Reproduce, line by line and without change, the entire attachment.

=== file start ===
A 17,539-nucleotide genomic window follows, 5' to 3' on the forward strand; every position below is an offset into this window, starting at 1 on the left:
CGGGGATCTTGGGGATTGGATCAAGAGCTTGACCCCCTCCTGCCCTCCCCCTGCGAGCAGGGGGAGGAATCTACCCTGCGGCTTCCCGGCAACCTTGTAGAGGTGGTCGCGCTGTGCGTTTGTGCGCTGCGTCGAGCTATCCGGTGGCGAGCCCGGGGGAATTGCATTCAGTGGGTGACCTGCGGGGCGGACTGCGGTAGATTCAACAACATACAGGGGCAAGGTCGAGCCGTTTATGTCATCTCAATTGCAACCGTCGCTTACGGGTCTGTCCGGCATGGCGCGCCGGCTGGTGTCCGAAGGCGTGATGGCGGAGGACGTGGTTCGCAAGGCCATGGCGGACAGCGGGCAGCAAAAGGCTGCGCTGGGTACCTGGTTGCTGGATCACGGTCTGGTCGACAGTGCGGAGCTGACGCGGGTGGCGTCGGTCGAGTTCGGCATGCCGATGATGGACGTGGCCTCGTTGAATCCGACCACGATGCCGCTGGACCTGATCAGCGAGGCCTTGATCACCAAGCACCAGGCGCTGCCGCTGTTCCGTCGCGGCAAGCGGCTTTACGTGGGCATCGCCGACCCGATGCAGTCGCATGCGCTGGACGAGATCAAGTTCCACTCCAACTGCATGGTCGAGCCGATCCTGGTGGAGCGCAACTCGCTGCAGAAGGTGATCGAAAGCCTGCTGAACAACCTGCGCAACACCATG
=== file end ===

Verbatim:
A 17,539-nucleotide genomic window follows, 5' to 3' on the forward strand; every position below is an offset into this window, starting at 1 on the left:
CGGGGATCTTGGGGATTGGATCAAGAGCTTGACCCCCTCCTGCCCTCCCCCTGCGAGCAGGGGGAGGAATCTACCCTGCGGCTTCCCGGCAACCTTGTAGAGGTGGTCGCGCTGTGCGTTTGTGCGCTGCGTCGAGCTATCCGGTGGCGAGCCCGGGGGAATTGCATTCAGTGGGTGACCTGCGGGGCGGACTGCGGTAGATTCAACAACATACAGGGGCAAGGTCGAGCCGTTTATGTCATCTCAATTGCAACCGTCGCTTACGGGTCTGTCCGGCATGGCGCGCCGGCTGGTGTCCGAAGGCGTGATGGCGGAGGACGTGGTTCGCAAGGCCATGGCGGACAGCGGGCAGCAAAAGGCTGCGCTGGGTACCTGGTTGCTGGATCACGGTCTGGTCGACAGTGCGGAGCTGACGCGGGTGGCGTCGGTCGAGTTCGGCATGCCGATGATGGACGTGGCCTCGTTGAATCCGACCACGATGCCGCTGGACCTGATCAGCGAGGCCTTGATCACCAAGCACCAGGCGCTGCCGCTGTTCCGTCGCGGCAAGCGGCTTTACGTGGGCATCGCCGACCCGATGCAGTCGCATGCGCTGGACGAGATCAAGTTCCACTCCAACTGCATGGTCGAGCCGATCCTGGTGGAGCGCAACTCGCTGCAGAAGGTGATCGAAAGCCTGCTGAACAACCTGCGCAACACCATG